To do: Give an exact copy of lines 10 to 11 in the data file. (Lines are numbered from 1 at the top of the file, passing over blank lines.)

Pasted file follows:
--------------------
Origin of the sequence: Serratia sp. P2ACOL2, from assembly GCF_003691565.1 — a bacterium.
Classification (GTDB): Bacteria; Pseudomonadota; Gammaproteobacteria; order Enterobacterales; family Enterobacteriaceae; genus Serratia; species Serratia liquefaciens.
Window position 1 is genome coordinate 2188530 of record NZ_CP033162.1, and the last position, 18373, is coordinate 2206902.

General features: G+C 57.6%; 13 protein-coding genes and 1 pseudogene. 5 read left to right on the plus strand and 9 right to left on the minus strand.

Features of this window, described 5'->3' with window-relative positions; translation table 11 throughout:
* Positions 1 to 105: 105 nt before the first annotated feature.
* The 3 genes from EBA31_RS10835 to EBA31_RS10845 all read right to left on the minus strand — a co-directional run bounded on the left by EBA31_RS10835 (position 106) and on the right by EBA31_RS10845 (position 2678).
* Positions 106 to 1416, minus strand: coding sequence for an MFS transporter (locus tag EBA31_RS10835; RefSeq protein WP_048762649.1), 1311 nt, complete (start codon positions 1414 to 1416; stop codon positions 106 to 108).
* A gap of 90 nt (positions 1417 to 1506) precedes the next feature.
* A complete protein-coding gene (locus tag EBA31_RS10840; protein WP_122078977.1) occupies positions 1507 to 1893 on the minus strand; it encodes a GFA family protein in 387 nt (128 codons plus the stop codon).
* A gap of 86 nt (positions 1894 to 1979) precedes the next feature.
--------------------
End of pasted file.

* A complete protein-coding gene (locus tag EBA31_RS10840; protein WP_122078977.1) occupies positions 1507 to 1893 on the minus strand; it encodes a GFA family protein in 387 nt (128 codons plus the stop codon).
* A gap of 86 nt (positions 1894 to 1979) precedes the next feature.